Schoolground Naturalization


Schoolground Naturalization

Most Prince Edward Island schools are situated on old fields – large brick buildings in the midst of grassland. At many schools, teachers and students have recognized that planting trees would help to make the school yards more interesting and attractive.

Schoolgrounds Naturalized

The Macphail Woods Ecological Forestry Project is trying to help as many students and teachers have the opportunity to green their schoolgrounds; creating seed sources, habitat, pollinator garden, outdoor learning areas, shade trees and more!

Contact us to green your school yard: Gary Schneider (902) 651-2575.

Why is Schoolground Naturalization Important?

School yard plantings should be considered an extension of the classroom, becoming the focal spot for teaching a variety of subjects. They also provide a number of ecological and economic benefits such as reduced heating/cooling costs at your school, pollinator gardens and improved wildlife habitat.


Schoolground naturalized areas are excellent places to explore and learn about:


Why Use Native Plants?

Native plants are usually very reliable – they have adapted to the climatic conditions of the area and serve a variety of functions within the ecosystem. More important they are proven performers – hardy, fitting into a wide variety of habitats, valuable to wildlife, useful for stabilizing streambanks and/or controlling soil erosion. Instead of looking for exotic species, many of which cause serious disturbances in our areas or need winter protection, look at the beauty of native plants all year long. Many native species have colourful twigs, buds and fruit, showy flowers and an exotic structure.

Many native species have medicinal uses and were valued by indigenous peoples. As well, plants are used for building boats or as a source of food. Plantings can save schools money, through lower maintenance costs and reduction in pesticide use. Lawns must be mowed regularly and are often fertilized or sprayed with “weed” killers. Once established, native plantings need only periodic pruning and mulching that the students themselves can take on.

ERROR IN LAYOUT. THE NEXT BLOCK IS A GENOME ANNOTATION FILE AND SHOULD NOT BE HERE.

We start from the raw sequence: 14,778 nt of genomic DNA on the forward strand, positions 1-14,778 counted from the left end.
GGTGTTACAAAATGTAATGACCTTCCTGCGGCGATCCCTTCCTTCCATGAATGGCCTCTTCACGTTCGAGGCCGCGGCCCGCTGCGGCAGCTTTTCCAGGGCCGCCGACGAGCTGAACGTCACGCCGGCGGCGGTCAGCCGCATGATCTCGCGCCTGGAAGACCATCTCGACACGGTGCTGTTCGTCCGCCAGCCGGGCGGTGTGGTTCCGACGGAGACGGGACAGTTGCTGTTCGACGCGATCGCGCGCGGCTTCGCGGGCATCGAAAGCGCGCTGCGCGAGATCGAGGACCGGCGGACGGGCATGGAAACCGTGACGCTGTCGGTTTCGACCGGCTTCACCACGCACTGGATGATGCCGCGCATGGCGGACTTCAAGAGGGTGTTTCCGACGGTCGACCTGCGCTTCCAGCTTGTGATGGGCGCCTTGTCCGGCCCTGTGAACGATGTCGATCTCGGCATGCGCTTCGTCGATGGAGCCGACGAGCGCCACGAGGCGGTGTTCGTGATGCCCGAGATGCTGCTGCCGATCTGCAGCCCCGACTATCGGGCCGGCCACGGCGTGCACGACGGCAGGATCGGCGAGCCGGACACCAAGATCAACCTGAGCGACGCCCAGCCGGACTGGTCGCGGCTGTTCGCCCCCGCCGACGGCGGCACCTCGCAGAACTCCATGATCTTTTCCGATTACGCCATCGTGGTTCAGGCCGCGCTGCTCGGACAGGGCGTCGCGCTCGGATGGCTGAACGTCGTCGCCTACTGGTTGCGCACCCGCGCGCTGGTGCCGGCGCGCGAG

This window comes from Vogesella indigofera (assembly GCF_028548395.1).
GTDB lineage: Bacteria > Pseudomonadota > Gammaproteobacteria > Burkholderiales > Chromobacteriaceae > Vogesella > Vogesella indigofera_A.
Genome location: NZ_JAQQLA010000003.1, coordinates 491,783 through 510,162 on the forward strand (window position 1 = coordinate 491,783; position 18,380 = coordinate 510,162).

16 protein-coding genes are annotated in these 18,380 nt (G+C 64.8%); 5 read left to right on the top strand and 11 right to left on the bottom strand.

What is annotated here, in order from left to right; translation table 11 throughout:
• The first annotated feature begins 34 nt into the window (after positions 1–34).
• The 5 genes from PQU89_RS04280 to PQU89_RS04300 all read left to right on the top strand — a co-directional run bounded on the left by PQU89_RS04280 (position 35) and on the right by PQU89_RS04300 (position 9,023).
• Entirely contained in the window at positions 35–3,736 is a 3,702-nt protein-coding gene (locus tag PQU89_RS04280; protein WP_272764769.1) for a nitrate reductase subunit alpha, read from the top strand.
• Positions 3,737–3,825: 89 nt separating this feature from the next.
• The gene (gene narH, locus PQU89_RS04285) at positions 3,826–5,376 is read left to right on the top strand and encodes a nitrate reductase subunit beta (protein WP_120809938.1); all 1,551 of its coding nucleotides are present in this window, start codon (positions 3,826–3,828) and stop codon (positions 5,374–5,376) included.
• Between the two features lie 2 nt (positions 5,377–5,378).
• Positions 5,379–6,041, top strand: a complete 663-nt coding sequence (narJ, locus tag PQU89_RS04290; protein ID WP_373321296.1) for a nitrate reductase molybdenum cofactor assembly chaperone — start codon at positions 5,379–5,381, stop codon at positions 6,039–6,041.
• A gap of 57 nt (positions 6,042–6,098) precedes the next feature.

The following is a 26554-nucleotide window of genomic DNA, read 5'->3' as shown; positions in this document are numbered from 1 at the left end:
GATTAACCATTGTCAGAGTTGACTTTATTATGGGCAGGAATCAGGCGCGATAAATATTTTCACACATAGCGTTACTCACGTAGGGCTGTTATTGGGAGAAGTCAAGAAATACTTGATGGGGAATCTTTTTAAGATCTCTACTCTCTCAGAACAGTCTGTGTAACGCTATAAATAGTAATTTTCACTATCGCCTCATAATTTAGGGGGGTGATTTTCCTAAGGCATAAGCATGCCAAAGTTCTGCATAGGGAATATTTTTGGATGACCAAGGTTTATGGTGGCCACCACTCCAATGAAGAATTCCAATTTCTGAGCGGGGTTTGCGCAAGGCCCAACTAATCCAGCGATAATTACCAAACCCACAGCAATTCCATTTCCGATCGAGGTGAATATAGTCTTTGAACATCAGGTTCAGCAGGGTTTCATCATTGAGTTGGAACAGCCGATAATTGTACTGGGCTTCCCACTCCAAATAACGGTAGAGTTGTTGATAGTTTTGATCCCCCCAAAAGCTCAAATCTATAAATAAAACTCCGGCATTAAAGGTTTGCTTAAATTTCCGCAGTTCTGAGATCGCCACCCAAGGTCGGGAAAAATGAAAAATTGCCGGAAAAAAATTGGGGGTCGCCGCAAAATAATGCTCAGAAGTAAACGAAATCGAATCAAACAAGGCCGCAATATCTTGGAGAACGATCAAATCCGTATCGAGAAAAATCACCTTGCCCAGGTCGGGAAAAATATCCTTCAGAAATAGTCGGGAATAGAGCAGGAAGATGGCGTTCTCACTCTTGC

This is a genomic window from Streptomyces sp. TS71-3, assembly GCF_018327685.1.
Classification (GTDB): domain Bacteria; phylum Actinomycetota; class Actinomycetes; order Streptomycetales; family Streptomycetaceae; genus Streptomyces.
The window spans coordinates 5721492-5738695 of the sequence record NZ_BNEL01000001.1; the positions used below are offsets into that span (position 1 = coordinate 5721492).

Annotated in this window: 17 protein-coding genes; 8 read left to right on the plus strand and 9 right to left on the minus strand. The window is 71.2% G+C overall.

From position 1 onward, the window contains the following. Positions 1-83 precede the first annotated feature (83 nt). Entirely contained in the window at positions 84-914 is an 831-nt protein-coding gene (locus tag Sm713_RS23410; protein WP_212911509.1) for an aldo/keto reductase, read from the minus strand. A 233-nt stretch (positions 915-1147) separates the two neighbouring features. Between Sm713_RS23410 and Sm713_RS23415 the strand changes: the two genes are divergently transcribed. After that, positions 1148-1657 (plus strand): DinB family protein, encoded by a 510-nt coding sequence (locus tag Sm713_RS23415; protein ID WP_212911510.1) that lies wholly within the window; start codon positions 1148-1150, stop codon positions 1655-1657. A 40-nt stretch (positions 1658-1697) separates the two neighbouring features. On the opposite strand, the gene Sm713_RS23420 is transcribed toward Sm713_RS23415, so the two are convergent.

How to Implement Schoolground Naturalization

Steps to Sucess

  • Get Students Involved: A good method is to offer a list of suitable plants for the site with information on how they grow and what types of wildlife they attract. The students then do the planning, design and planting.
  • Be Flexible: It is better to put in a dozen plants than none and you can always expand later. On the other hand, don’t be afraid of the energy that may be out there. Larger plantings are exciting and give a sense of accomplishment when they are done. Just make sure you can look after the plantings.
  • Find Expertise: If you don’t have the expertise, find someone in the community who will help – call up someone in a local environmental or natural history group, a university or college biology club, garden club, a local landscaper or contact us!
  • Plant Healthy and Plant Native: Plant only good quality plants grown in the area and remember that it is the rootstock that is important, not the height of the plant.
  • Engage the students: Make sure the students are interested – if you can’t inspire them, call in someone who can or visit a woodlot with someone who loves trees and wildlife.
  • Create Community Connections: Promote it within the greater school community. Get locals involved in promoting good values and students will take pride and ownership in the plantings. They also can save money through lower maintenance such as needless mowing; often in steep unused areas.
  • Make it Fun: The students must do the plantings but make it an entertaining event. You can save the earth and enjoy yourself at the same time.
  • Plan to maintain the plantings: A heavy mulch of wood chips goes a long way towards lessening future problems with weeding and the need for watering.

What Else Can Students and Teachers Do?

  • Initiate a rare species rescue program
  • Start a small nursery at the school
  • Do a community planting
  • Adopt a nearby pond, stream or forest
  • Volunteer with groups working in your area of interest such a local watershed group
  • Start a composting project for fertilizing future plantings or just to give away
  • Set up and maintain bird feeders and bird waterers
  • Build and set up nest boxes

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